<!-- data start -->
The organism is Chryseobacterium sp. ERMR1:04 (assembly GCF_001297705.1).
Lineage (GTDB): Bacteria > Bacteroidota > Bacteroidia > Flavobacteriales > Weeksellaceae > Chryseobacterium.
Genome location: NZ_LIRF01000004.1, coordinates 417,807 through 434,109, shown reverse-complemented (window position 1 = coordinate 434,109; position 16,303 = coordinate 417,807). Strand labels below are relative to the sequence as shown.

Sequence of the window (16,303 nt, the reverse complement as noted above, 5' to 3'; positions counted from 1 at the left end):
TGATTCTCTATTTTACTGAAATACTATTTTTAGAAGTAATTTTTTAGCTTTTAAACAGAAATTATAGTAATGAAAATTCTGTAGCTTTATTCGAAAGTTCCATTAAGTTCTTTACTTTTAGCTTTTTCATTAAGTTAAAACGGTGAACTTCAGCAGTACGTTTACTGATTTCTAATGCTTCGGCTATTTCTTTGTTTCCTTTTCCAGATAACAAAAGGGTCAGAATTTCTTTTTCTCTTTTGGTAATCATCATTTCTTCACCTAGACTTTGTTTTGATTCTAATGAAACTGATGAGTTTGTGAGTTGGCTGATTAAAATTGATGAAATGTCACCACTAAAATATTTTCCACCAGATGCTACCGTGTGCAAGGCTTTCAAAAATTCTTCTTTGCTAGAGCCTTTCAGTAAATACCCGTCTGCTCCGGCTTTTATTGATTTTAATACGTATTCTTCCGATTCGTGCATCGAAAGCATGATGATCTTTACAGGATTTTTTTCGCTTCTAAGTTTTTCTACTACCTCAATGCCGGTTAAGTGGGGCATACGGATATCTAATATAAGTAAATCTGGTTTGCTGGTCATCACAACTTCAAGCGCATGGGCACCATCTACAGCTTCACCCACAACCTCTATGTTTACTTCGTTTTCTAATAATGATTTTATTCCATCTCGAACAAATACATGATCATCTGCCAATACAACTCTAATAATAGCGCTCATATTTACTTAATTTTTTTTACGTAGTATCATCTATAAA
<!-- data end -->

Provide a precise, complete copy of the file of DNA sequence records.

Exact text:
The organism is Chryseobacterium sp. ERMR1:04 (assembly GCF_001297705.1).
Lineage (GTDB): Bacteria > Bacteroidota > Bacteroidia > Flavobacteriales > Weeksellaceae > Chryseobacterium.
Genome location: NZ_LIRF01000004.1, coordinates 417,807 through 434,109, shown reverse-complemented (window position 1 = coordinate 434,109; position 16,303 = coordinate 417,807). Strand labels below are relative to the sequence as shown.

Sequence of the window (16,303 nt, the reverse complement as noted above, 5' to 3'; positions counted from 1 at the left end):
TGATTCTCTATTTTACTGAAATACTATTTTTAGAAGTAATTTTTTAGCTTTTAAACAGAAATTATAGTAATGAAAATTCTGTAGCTTTATTCGAAAGTTCCATTAAGTTCTTTACTTTTAGCTTTTTCATTAAGTTAAAACGGTGAACTTCAGCAGTACGTTTACTGATTTCTAATGCTTCGGCTATTTCTTTGTTTCCTTTTCCAGATAACAAAAGGGTCAGAATTTCTTTTTCTCTTTTGGTAATCATCATTTCTTCACCTAGACTTTGTTTTGATTCTAATGAAACTGATGAGTTTGTGAGTTGGCTGATTAAAATTGATGAAATGTCACCACTAAAATATTTTCCACCAGATGCTACCGTGTGCAAGGCTTTCAAAAATTCTTCTTTGCTAGAGCCTTTCAGTAAATACCCGTCTGCTCCGGCTTTTATTGATTTTAATACGTATTCTTCCGATTCGTGCATCGAAAGCATGATGATCTTTACAGGATTTTTTTCGCTTCTAAGTTTTTCTACTACCTCAATGCCGGTTAAGTGGGGCATACGGATATCTAATATAAGTAAATCTGGTTTGCTGGTCATCACAACTTCAAGCGCATGGGCACCATCTACAGCTTCACCCACAACCTCTATGTTTACTTCGTTTTCTAATAATGATTTTATTCCATCTCGAACAAATACATGATCATCTGCCAATACAACTCTAATAATAGCGCTCATATTTACTTAATTTTTTTTACGTAGTATCATCTATAAA